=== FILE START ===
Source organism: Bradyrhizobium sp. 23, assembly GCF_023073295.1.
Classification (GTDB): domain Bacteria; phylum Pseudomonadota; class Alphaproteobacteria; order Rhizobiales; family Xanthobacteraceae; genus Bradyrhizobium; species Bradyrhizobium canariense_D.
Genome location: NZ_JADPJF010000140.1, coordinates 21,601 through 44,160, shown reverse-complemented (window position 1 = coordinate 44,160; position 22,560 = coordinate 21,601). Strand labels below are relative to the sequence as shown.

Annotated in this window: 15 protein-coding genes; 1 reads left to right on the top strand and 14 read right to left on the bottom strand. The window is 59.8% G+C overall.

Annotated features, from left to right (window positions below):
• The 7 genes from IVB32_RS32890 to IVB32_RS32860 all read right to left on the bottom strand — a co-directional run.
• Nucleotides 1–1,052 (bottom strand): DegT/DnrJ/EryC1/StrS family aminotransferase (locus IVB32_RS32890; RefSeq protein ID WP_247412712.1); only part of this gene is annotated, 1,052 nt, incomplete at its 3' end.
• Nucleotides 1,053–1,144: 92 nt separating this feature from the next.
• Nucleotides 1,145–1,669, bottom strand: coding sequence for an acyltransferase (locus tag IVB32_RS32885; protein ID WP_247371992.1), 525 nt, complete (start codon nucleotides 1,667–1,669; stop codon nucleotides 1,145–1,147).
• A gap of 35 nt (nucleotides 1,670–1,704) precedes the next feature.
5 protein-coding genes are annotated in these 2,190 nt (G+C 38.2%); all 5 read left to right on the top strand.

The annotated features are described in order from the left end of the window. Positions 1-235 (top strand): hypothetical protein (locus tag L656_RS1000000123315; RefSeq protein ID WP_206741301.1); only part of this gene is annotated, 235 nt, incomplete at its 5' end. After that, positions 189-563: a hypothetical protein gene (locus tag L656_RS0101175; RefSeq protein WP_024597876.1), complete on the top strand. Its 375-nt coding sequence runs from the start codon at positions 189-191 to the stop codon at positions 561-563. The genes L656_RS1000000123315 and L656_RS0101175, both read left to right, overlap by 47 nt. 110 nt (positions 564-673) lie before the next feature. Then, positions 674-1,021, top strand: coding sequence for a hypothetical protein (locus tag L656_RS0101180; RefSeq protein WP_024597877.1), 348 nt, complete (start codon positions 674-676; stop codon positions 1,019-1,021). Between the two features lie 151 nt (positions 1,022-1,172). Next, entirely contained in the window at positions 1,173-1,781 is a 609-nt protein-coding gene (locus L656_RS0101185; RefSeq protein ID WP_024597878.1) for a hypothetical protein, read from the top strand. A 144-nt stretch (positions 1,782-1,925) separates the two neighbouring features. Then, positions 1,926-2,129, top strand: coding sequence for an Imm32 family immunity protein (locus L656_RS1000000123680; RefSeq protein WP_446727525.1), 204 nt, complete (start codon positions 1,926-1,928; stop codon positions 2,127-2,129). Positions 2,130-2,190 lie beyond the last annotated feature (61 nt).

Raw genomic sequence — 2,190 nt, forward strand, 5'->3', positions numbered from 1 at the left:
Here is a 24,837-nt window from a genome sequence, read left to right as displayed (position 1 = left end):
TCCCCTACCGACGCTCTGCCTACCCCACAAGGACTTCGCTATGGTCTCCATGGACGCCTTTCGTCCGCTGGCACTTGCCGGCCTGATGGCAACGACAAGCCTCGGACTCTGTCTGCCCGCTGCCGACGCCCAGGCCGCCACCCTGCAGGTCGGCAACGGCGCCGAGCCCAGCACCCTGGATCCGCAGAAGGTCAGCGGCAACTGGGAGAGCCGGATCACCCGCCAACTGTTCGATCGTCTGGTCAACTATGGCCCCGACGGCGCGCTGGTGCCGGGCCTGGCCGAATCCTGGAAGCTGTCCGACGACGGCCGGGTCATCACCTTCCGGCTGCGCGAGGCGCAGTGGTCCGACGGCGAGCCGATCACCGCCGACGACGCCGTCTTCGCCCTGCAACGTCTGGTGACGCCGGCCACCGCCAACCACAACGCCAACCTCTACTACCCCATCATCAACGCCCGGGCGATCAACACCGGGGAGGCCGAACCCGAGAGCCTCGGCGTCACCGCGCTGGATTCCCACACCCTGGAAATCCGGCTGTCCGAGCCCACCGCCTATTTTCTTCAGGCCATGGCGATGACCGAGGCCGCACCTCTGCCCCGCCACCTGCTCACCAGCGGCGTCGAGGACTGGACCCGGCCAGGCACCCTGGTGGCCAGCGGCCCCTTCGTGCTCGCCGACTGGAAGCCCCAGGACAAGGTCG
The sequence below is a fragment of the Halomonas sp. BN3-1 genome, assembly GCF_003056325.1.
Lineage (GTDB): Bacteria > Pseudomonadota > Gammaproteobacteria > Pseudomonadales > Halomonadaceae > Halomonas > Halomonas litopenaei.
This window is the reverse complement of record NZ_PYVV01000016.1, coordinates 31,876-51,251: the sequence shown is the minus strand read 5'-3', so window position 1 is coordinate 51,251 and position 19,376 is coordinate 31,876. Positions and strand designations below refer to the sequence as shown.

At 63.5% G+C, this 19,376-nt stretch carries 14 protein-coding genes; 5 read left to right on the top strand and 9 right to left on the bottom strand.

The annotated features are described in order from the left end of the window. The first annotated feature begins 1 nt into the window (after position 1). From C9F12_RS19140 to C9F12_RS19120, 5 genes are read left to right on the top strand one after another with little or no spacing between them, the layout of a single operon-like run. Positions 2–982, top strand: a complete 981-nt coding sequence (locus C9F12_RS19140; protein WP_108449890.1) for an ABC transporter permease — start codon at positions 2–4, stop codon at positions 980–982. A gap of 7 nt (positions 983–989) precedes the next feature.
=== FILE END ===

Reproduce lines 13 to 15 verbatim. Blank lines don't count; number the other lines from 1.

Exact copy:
Raw genomic sequence — 2,190 nt, forward strand, 5'->3', positions numbered from 1 at the left:
Here is a 24,837-nt window from a genome sequence, read left to right as displayed (position 1 = left end):
TCCCCTACCGACGCTCTGCCTACCCCACAAGGACTTCGCTATGGTCTCCATGGACGCCTTTCGTCCGCTGGCACTTGCCGGCCTGATGGCAACGACAAGCCTCGGACTCTGTCTGCCCGCTGCCGACGCCCAGGCCGCCACCCTGCAGGTCGGCAACGGCGCCGAGCCCAGCACCCTGGATCCGCAGAAGGTCAGCGGCAACTGGGAGAGCCGGATCACCCGCCAACTGTTCGATCGTCTGGTCAACTATGGCCCCGACGGCGCGCTGGTGCCGGGCCTGGCCGAATCCTGGAAGCTGTCCGACGACGGCCGGGTCATCACCTTCCGGCTGCGCGAGGCGCAGTGGTCCGACGGCGAGCCGATCACCGCCGACGACGCCGTCTTCGCCCTGCAACGTCTGGTGACGCCGGCCACCGCCAACCACAACGCCAACCTCTACTACCCCATCATCAACGCCCGGGCGATCAACACCGGGGAGGCCGAACCCGAGAGCCTCGGCGTCACCGCGCTGGATTCCCACACCCTGGAAATCCGGCTGTCCGAGCCCACCGCCTATTTTCTTCAGGCCATGGCGATGACCGAGGCCGCACCTCTGCCCCGCCACCTGCTCACCAGCGGCGTCGAGGACTGGACCCGGCCAGGCACCCTGGTGGCCAGCGGCCCCTTCGTGCTCGCCGACTGGAAGCCCCAGGACAAGGTCG